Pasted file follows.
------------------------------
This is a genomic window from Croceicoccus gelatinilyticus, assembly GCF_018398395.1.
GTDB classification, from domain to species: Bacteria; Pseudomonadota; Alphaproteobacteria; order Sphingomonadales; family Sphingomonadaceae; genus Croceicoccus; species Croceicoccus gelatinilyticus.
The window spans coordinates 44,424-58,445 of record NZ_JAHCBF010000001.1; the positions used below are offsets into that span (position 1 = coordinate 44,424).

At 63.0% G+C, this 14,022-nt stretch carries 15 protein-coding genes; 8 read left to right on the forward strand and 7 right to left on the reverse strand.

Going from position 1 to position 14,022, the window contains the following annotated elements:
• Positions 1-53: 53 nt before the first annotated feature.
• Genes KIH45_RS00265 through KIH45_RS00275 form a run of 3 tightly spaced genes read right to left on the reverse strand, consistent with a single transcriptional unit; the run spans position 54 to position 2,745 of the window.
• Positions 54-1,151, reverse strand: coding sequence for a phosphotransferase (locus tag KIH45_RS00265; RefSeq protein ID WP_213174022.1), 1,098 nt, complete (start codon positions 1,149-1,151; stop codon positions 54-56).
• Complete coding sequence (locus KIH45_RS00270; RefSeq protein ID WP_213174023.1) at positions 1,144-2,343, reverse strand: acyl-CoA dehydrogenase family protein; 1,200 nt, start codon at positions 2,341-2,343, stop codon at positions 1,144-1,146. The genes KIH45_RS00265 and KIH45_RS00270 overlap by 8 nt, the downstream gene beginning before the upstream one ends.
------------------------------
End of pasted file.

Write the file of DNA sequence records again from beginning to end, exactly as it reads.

This is a genomic window from Croceicoccus gelatinilyticus, assembly GCF_018398395.1.
GTDB classification, from domain to species: Bacteria; Pseudomonadota; Alphaproteobacteria; order Sphingomonadales; family Sphingomonadaceae; genus Croceicoccus; species Croceicoccus gelatinilyticus.
The window spans coordinates 44,424-58,445 of record NZ_JAHCBF010000001.1; the positions used below are offsets into that span (position 1 = coordinate 44,424).

At 63.0% G+C, this 14,022-nt stretch carries 15 protein-coding genes; 8 read left to right on the forward strand and 7 right to left on the reverse strand.

Going from position 1 to position 14,022, the window contains the following annotated elements:
• Positions 1-53: 53 nt before the first annotated feature.
• Genes KIH45_RS00265 through KIH45_RS00275 form a run of 3 tightly spaced genes read right to left on the reverse strand, consistent with a single transcriptional unit; the run spans position 54 to position 2,745 of the window.
• Positions 54-1,151, reverse strand: coding sequence for a phosphotransferase (locus tag KIH45_RS00265; RefSeq protein ID WP_213174022.1), 1,098 nt, complete (start codon positions 1,149-1,151; stop codon positions 54-56).
• Complete coding sequence (locus KIH45_RS00270; RefSeq protein ID WP_213174023.1) at positions 1,144-2,343, reverse strand: acyl-CoA dehydrogenase family protein; 1,200 nt, start codon at positions 2,341-2,343, stop codon at positions 1,144-1,146. The genes KIH45_RS00265 and KIH45_RS00270 overlap by 8 nt, the downstream gene beginning before the upstream one ends.